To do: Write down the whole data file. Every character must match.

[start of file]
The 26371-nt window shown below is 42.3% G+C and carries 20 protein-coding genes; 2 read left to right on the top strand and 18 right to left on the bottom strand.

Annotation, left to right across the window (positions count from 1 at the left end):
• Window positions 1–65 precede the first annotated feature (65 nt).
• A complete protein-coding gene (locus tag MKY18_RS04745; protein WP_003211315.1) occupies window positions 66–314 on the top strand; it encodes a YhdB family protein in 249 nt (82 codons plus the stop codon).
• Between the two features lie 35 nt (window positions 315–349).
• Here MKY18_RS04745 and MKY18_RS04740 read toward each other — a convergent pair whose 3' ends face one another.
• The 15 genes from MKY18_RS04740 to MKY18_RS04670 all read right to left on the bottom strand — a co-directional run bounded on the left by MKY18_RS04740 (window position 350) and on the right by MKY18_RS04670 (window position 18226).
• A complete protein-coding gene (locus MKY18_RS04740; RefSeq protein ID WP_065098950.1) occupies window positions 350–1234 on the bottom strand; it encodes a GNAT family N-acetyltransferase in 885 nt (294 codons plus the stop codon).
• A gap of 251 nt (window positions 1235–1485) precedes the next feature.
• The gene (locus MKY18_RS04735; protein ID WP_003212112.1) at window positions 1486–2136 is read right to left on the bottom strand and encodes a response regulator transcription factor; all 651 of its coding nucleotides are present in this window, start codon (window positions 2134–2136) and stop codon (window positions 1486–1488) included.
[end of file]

The 26371-nt window shown below is 42.3% G+C and carries 20 protein-coding genes; 2 read left to right on the top strand and 18 right to left on the bottom strand.

Annotation, left to right across the window (positions count from 1 at the left end):
• Window positions 1–65 precede the first annotated feature (65 nt).
• A complete protein-coding gene (locus tag MKY18_RS04745; protein WP_003211315.1) occupies window positions 66–314 on the top strand; it encodes a YhdB family protein in 249 nt (82 codons plus the stop codon).
• Between the two features lie 35 nt (window positions 315–349).
• Here MKY18_RS04745 and MKY18_RS04740 read toward each other — a convergent pair whose 3' ends face one another.
• The 15 genes from MKY18_RS04740 to MKY18_RS04670 all read right to left on the bottom strand — a co-directional run bounded on the left by MKY18_RS04740 (window position 350) and on the right by MKY18_RS04670 (window position 18226).
• A complete protein-coding gene (locus MKY18_RS04740; RefSeq protein ID WP_065098950.1) occupies window positions 350–1234 on the bottom strand; it encodes a GNAT family N-acetyltransferase in 885 nt (294 codons plus the stop codon).
• A gap of 251 nt (window positions 1235–1485) precedes the next feature.
• The gene (locus MKY18_RS04735; protein ID WP_003212112.1) at window positions 1486–2136 is read right to left on the bottom strand and encodes a response regulator transcription factor; all 651 of its coding nucleotides are present in this window, start codon (window positions 2134–2136) and stop codon (window positions 1486–1488) included.